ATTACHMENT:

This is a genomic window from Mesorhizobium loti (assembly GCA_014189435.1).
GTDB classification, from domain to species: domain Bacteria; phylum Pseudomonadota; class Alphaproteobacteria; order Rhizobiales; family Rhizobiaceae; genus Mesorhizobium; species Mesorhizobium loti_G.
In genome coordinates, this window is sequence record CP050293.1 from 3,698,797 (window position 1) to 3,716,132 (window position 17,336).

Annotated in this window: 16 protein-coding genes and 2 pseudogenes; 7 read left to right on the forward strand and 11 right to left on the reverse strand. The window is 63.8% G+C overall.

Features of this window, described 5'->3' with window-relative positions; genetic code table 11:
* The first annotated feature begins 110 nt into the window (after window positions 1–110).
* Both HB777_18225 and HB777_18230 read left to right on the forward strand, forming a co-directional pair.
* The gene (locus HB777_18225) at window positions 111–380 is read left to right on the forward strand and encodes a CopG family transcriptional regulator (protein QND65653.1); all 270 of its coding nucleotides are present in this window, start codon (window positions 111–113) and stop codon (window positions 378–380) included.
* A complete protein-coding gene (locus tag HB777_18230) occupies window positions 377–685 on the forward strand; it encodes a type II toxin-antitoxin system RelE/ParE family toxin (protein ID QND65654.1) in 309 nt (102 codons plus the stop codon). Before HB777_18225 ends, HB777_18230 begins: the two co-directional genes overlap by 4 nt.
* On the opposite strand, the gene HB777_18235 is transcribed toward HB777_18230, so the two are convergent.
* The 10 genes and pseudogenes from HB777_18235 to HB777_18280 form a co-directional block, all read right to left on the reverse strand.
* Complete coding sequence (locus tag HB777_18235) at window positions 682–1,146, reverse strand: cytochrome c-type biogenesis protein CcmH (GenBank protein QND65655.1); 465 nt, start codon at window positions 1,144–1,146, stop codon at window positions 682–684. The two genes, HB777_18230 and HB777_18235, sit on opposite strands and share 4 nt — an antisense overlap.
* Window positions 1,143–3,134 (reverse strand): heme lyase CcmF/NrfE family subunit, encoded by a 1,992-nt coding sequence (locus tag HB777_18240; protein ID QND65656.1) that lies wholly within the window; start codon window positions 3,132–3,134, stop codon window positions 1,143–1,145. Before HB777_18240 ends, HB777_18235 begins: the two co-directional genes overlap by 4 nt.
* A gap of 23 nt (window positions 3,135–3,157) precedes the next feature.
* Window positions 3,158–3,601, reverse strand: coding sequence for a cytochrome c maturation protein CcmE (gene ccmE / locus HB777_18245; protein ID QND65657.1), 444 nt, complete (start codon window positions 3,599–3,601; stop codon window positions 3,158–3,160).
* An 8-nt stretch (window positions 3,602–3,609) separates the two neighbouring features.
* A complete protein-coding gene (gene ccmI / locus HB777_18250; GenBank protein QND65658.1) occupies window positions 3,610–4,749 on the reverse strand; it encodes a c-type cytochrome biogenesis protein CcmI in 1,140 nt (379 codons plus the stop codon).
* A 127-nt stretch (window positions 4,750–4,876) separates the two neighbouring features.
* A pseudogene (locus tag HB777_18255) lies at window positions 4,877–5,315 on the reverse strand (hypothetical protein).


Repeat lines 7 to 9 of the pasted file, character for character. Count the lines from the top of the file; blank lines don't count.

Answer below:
* Both HB777_18225 and HB777_18230 read left to right on the forward strand, forming a co-directional pair.
* The gene (locus HB777_18225) at window positions 111–380 is read left to right on the forward strand and encodes a CopG family transcriptional regulator (protein QND65653.1); all 270 of its coding nucleotides are present in this window, start codon (window positions 111–113) and stop codon (window positions 378–380) included.
* A complete protein-coding gene (locus tag HB777_18230) occupies window positions 377–685 on the forward strand; it encodes a type II toxin-antitoxin system RelE/ParE family toxin (protein ID QND65654.1) in 309 nt (102 codons plus the stop codon). Before HB777_18225 ends, HB777_18230 begins: the two co-directional genes overlap by 4 nt.